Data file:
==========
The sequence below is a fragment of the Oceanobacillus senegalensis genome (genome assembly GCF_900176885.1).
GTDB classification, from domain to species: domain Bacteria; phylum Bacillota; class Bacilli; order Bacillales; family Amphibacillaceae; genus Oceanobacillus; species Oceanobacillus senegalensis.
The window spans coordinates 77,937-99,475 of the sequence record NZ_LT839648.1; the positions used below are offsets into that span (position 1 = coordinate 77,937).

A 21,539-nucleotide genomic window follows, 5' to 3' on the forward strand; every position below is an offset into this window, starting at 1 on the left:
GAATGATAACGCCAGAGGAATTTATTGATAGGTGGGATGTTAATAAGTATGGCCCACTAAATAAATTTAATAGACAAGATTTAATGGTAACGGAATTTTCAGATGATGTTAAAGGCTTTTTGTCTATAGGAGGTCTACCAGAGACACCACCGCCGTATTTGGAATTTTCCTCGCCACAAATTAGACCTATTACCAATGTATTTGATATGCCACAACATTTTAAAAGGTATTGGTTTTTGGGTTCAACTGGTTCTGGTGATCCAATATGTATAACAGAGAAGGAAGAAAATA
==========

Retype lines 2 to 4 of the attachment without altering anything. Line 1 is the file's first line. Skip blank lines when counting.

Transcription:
GTDB classification, from domain to species: domain Bacteria; phylum Bacillota; class Bacilli; order Bacillales; family Amphibacillaceae; genus Oceanobacillus; species Oceanobacillus senegalensis.
The window spans coordinates 77,937-99,475 of the sequence record NZ_LT839648.1; the positions used below are offsets into that span (position 1 = coordinate 77,937).

A 21,539-nucleotide genomic window follows, 5' to 3' on the forward strand; every position below is an offset into this window, starting at 1 on the left: